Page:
Famous for serving up the most-ordered dish on Uber Eats in all of Asia Pacific, Indore’s Johny Hot Dog on Chhappan Dukan street was started by Vijay Singh Rathore when he was just 11.
Vijay Singh Rathore (60) recalls the days his family had to sleep on an empty stomach. He is the son of a manual labourer and a cook, and was raised with seven siblings in a tiny house in Indore. On several days, making ends meet was a struggle for his family. While five sisters were married off, Vijay and his two elder brothers began working to earn for the family.
After working for a few years as an errand boy and earning Rs 5 or Rs 8 a month, in 1978, Vijay went on to start a food stall named Johny Hot Dog on Chappan Dukan street, Indore. Around 40 years later, the same tiny stall and his infamous ‘hot dog’ have earned him a profit of Rs 3 crores, as well as an award from UberEats, India.
In an interview with The Better India, he explains his entrepreneurial journey, one that is filled with hard work, patience and success.
Bringing something different to the table
With no access to education, when he was 8 years old, Vijay began working at a canteen in the Government Engineering College, Indore. He would serve tea, bread and omelette to lakhs of students throughout the day, but never once felt tired.
“Students are the bright future of this country. Food is the energy that will help them study, so I ensured that whoever walked inside the canteen left with a full stomach. My bread omelette was famous among the students, because sometimes, I would serve the egg in a pav, and sometimes in a bread. So, some students named the dish Banjo, and the name has stuck ever since,” says Vijay, adding that he worked there for a year and a half.
At the age of 11, Vijay decided to start his own food stall. He gathered Rs 4,500 from his savings and by taking a loan from his mother. With this, he purchased a food outlet in 120 sq ft space at Chappan Dukan.
Vijay did not want to conform to the several other stalls in the city that served samosas and kachoris.
“There were two reasons for this. One, I wanted to serve something that would stand out from the crowd. Two, the investment cost for making samosa or kachori was high. So, I took help from my mother again, an experienced cook who has catered for many events. She taught me how to prepare an Aloo Tikki, and I further worked on it and stuffed it between bread. Finally, I toasted the sandwich in ghee,” says Vijay.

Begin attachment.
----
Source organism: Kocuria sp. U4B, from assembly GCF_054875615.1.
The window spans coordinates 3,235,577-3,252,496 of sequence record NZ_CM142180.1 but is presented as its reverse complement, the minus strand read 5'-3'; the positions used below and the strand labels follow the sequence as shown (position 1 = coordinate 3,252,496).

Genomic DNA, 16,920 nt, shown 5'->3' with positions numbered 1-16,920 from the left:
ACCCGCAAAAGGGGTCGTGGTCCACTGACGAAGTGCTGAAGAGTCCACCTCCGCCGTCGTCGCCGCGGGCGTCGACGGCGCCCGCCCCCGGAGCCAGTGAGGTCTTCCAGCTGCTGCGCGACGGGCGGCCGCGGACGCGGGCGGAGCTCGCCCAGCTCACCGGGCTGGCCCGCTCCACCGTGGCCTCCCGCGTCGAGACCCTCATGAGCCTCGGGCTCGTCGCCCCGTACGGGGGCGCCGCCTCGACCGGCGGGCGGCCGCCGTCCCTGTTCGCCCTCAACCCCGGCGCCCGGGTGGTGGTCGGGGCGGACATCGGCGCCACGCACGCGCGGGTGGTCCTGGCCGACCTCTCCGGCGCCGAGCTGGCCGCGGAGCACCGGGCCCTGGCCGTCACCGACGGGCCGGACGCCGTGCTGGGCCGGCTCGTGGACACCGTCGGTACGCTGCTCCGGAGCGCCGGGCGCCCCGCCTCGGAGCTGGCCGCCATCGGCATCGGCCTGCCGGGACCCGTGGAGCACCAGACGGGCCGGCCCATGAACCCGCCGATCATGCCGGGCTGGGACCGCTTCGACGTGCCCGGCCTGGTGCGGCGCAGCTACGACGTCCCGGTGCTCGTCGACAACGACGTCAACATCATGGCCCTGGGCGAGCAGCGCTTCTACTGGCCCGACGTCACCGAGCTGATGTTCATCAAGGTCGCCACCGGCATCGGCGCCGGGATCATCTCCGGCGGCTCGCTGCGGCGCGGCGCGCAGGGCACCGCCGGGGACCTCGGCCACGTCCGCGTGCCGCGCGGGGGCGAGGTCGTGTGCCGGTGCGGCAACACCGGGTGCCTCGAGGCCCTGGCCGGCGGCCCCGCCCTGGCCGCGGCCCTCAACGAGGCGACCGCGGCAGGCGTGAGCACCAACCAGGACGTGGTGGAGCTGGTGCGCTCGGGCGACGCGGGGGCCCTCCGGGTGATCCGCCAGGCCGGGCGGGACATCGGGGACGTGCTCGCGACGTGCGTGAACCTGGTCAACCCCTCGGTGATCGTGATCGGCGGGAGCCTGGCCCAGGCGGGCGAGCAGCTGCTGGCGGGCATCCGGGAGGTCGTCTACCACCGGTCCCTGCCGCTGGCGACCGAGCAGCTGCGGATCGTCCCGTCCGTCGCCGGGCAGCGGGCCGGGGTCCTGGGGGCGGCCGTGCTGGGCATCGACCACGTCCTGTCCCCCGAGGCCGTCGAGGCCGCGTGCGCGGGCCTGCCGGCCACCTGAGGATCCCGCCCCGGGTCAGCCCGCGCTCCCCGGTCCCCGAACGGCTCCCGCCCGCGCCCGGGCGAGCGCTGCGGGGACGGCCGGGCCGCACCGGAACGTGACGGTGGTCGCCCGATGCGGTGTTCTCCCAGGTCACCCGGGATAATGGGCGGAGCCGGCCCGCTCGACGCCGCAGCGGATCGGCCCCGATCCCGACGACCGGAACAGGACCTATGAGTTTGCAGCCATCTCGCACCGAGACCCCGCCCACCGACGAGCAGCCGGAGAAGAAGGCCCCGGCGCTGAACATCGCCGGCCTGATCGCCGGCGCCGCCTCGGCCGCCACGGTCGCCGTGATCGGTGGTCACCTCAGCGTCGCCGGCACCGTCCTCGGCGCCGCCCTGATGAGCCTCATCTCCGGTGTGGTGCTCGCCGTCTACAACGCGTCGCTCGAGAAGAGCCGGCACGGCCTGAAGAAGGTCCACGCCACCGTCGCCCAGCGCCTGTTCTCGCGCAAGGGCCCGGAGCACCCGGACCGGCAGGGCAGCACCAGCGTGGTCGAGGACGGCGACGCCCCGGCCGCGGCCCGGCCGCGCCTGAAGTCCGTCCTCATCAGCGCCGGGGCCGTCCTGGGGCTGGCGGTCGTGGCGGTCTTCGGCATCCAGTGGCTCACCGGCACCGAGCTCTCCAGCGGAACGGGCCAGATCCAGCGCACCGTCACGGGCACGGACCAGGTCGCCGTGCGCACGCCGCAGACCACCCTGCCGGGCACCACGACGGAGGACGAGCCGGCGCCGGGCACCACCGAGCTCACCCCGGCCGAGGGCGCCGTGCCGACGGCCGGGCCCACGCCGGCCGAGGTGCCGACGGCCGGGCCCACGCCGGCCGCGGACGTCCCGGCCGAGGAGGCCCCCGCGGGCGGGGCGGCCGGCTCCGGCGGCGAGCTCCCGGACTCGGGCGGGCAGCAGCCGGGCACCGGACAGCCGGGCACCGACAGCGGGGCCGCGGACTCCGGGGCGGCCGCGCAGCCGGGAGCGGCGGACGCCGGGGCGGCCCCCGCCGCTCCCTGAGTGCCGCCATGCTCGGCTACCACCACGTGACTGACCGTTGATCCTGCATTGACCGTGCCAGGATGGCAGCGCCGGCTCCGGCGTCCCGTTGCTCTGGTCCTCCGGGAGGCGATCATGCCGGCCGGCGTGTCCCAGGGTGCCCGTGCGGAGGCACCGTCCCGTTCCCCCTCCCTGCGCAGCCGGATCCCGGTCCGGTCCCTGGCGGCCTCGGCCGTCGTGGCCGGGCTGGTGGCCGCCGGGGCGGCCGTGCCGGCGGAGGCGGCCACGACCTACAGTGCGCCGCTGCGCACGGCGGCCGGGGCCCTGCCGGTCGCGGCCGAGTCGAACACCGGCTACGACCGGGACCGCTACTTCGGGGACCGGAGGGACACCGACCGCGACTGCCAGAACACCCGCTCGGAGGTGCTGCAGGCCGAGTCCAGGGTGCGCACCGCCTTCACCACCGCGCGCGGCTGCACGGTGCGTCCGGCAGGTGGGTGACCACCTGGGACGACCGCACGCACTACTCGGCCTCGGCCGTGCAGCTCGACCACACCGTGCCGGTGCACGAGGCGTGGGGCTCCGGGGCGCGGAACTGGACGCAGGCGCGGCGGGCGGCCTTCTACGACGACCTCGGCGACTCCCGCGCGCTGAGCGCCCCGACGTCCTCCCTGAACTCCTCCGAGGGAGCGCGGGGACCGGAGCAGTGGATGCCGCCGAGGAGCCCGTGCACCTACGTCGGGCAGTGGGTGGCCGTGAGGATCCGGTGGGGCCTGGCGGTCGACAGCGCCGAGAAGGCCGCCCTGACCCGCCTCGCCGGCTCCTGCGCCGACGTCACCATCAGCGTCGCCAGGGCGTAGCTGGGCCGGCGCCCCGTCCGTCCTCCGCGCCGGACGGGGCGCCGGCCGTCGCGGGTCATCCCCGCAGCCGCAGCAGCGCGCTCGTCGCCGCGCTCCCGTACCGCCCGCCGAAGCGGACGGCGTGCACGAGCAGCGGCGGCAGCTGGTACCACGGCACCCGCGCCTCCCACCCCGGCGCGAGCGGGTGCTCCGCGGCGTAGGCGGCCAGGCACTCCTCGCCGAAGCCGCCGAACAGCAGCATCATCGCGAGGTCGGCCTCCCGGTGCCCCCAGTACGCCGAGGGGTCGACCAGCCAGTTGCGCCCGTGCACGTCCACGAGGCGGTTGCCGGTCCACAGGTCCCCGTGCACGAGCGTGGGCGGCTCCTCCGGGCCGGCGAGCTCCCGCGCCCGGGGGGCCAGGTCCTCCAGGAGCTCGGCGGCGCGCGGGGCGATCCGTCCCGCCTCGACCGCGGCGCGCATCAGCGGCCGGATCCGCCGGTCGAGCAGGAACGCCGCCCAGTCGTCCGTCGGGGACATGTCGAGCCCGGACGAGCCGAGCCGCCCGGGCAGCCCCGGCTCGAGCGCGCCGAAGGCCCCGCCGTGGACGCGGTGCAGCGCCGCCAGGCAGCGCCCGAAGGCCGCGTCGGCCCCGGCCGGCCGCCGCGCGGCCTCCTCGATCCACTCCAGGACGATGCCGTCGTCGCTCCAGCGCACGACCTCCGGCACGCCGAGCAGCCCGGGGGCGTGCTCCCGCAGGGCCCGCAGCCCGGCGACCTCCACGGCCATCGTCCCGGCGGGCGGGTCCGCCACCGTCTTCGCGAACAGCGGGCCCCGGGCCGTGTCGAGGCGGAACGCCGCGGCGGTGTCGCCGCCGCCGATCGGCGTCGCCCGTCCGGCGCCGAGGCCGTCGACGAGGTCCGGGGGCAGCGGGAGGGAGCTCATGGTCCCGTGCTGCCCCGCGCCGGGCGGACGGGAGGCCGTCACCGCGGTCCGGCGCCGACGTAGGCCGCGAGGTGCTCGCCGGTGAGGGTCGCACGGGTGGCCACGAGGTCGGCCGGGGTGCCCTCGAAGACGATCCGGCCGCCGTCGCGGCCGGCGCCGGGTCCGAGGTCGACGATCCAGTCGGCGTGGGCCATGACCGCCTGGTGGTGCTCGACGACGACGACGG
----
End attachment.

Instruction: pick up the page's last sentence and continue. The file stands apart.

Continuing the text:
He decided to call them ‘hot dogs’ to build curiosity among customers.
“I was aware of a dish named hot dog, because there was a theatre in our city that would screen only English movies. In their canteen, hot dogs were served as snacks. But the theatre closed in the 70s, and with it, took the hot dogs,” says Vijay, adding that he has not tasted an original hot dog to date.
With this simple idea, he invented two other varieties made of chicken and mutton. He used the rest of his investment to purchase a large pan to fry the patties, bowls to mix, and some cutlery. The veg ‘hot dog’ was sold at 50 paise, and the non-veg one at 75 paise.
The iconic name
According to Vijay, in those days, most store owners would name their shops depending on their surname. There were Jain sweet shops, Singh samosa stalls, and more. He knew naming his stall ‘Rathore Hot Dog’ would not sound catchy. Moreover, he knew his family wouldn’t approve, because they objected to selling egg and meat under the family name.
Once again taking inspiration from an English movie’s poster, he decided to name his stall Johny Hot Dog. Many customers would even refer to him as Johny Bhai, but he is fondly known as Dadu.
“In the first few months, I’d get only 15 customers or less in one day. But, on some occasions, there would be 30 customers. In the first year, I earned only Rs 500, and this continued for the following years. While I did not make any profits, I spent my money wisely to make ends meet,” says Vijay, adding that there was not a single day where he thought about closing his shop.
Even if he made a loss, he would go back the next day and patiently wait for customers to try his food.
Vijay continued to sell the same three items from his small shop on Chappan Dukan street. By 2005, his business picked up. From 11 am to 11 pm, customers would wait outside his store, and Vijay would sell over 100 ‘hot dogs’ every day. While he fried the tikkis on a hot tawa, a few helpers would cut vegetables and wash utensils.
Customers who visited the stall would always tell Vijay the ‘hot dog’ tasted like nothing they have had before. Some even said it tasted better than the food served at restaurants such as McDonalds or KFC.
In 2018, Johny Hot Dog’s journey took another turn, when Vijay’s youngest son, Hemendra Singh Rathore (34), a graduate of mechanical engineering, joined the business. Hemendra noticed how hard his father worked every day to provide for his family, his education, and to get his elder sisters married.
“I wanted to help him expand his business and keep him up to date with the new food trends of this generation. Since many people had started ordering food online, I helped him register the food stall under UberEats,” says Hemendra, who coordinated all the orders and deliveries.
Within a few days, the business picked up, and Johny Hot Dog started receiving a minimum of 100 orders every day. Soon, Vijay found himself selling 4,000 hot dogs at Rs 30 each every day.
In 2019, Johny Hot Dog clocked a turnover of Rs 3 crore, and his vegetarian hot dog was rated the most ordered dish on UberEats. Vijay travelled to Hong Kong to receive the award.
Since the COVID-19 lockdown, the sales have slowed down at Johny Hot Dog. Hemendra says that the business manages to break even with a few customers visiting the store and through online orders on Swiggy and Zomato.